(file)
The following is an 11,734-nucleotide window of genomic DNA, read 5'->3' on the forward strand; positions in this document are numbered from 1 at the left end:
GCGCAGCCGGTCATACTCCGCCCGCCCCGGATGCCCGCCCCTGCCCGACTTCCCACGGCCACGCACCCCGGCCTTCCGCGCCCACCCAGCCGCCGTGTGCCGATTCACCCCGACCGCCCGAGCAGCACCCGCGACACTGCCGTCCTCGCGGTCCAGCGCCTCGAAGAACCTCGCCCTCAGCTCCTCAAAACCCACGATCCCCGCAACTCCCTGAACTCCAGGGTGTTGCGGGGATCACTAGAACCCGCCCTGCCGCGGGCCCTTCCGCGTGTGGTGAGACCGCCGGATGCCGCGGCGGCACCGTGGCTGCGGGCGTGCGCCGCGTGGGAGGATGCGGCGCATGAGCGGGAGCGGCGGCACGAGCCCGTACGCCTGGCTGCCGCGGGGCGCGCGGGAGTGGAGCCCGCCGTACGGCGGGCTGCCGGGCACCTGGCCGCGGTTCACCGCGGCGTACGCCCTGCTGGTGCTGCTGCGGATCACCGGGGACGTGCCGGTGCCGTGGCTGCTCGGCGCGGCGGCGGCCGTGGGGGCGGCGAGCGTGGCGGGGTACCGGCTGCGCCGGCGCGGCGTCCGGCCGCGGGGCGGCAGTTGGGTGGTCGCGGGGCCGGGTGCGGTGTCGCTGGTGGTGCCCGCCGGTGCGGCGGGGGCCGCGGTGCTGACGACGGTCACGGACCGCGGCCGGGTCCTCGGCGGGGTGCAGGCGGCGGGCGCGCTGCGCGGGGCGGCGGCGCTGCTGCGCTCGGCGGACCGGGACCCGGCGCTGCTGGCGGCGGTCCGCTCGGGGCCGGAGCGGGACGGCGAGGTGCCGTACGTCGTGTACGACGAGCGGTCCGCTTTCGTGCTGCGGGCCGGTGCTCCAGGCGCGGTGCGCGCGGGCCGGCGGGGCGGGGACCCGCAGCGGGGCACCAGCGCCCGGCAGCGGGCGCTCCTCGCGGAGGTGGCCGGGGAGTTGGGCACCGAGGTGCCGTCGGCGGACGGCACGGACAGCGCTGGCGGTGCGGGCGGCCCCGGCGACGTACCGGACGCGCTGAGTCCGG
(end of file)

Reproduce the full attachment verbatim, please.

The following is an 11,734-nucleotide window of genomic DNA, read 5'->3' on the forward strand; positions in this document are numbered from 1 at the left end:
GCGCAGCCGGTCATACTCCGCCCGCCCCGGATGCCCGCCCCTGCCCGACTTCCCACGGCCACGCACCCCGGCCTTCCGCGCCCACCCAGCCGCCGTGTGCCGATTCACCCCGACCGCCCGAGCAGCACCCGCGACACTGCCGTCCTCGCGGTCCAGCGCCTCGAAGAACCTCGCCCTCAGCTCCTCAAAACCCACGATCCCCGCAACTCCCTGAACTCCAGGGTGTTGCGGGGATCACTAGAACCCGCCCTGCCGCGGGCCCTTCCGCGTGTGGTGAGACCGCCGGATGCCGCGGCGGCACCGTGGCTGCGGGCGTGCGCCGCGTGGGAGGATGCGGCGCATGAGCGGGAGCGGCGGCACGAGCCCGTACGCCTGGCTGCCGCGGGGCGCGCGGGAGTGGAGCCCGCCGTACGGCGGGCTGCCGGGCACCTGGCCGCGGTTCACCGCGGCGTACGCCCTGCTGGTGCTGCTGCGGATCACCGGGGACGTGCCGGTGCCGTGGCTGCTCGGCGCGGCGGCGGCCGTGGGGGCGGCGAGCGTGGCGGGGTACCGGCTGCGCCGGCGCGGCGTCCGGCCGCGGGGCGGCAGTTGGGTGGTCGCGGGGCCGGGTGCGGTGTCGCTGGTGGTGCCCGCCGGTGCGGCGGGGGCCGCGGTGCTGACGACGGTCACGGACCGCGGCCGGGTCCTCGGCGGGGTGCAGGCGGCGGGCGCGCTGCGCGGGGCGGCGGCGCTGCTGCGCTCGGCGGACCGGGACCCGGCGCTGCTGGCGGCGGTCCGCTCGGGGCCGGAGCGGGACGGCGAGGTGCCGTACGTCGTGTACGACGAGCGGTCCGCTTTCGTGCTGCGGGCCGGTGCTCCAGGCGCGGTGCGCGCGGGCCGGCGGGGCGGGGACCCGCAGCGGGGCACCAGCGCCCGGCAGCGGGCGCTCCTCGCGGAGGTGGCCGGGGAGTTGGGCACCGAGGTGCCGTCGGCGGACGGCACGGACAGCGCTGGCGGTGCGGGCGGCCCCGGCGACGTACCGGACGCGCTGAGTCCGG